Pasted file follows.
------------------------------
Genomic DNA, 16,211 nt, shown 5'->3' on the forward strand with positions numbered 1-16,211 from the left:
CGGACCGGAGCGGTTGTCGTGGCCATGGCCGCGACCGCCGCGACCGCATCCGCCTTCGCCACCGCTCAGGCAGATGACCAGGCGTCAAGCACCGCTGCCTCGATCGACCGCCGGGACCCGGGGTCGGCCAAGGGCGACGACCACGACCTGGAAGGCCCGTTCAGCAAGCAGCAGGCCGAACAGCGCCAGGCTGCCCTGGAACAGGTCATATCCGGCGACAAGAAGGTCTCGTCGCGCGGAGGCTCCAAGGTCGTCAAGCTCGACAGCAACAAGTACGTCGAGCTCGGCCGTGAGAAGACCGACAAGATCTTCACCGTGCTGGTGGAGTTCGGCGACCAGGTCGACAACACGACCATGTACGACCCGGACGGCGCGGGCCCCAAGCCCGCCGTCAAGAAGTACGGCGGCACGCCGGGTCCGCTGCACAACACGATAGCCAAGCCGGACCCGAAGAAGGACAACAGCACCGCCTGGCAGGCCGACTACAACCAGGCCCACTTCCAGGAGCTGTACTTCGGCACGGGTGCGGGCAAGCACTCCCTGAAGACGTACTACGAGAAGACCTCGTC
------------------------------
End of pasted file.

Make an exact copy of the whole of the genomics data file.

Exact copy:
Genomic DNA, 16,211 nt, shown 5'->3' on the forward strand with positions numbered 1-16,211 from the left:
CGGACCGGAGCGGTTGTCGTGGCCATGGCCGCGACCGCCGCGACCGCATCCGCCTTCGCCACCGCTCAGGCAGATGACCAGGCGTCAAGCACCGCTGCCTCGATCGACCGCCGGGACCCGGGGTCGGCCAAGGGCGACGACCACGACCTGGAAGGCCCGTTCAGCAAGCAGCAGGCCGAACAGCGCCAGGCTGCCCTGGAACAGGTCATATCCGGCGACAAGAAGGTCTCGTCGCGCGGAGGCTCCAAGGTCGTCAAGCTCGACAGCAACAAGTACGTCGAGCTCGGCCGTGAGAAGACCGACAAGATCTTCACCGTGCTGGTGGAGTTCGGCGACCAGGTCGACAACACGACCATGTACGACCCGGACGGCGCGGGCCCCAAGCCCGCCGTCAAGAAGTACGGCGGCACGCCGGGTCCGCTGCACAACACGATAGCCAAGCCGGACCCGAAGAAGGACAACAGCACCGCCTGGCAGGCCGACTACAACCAGGCCCACTTCCAGGAGCTGTACTTCGGCACGGGTGCGGGCAAGCACTCCCTGAAGACGTACTACGAGAAGACCTCGTC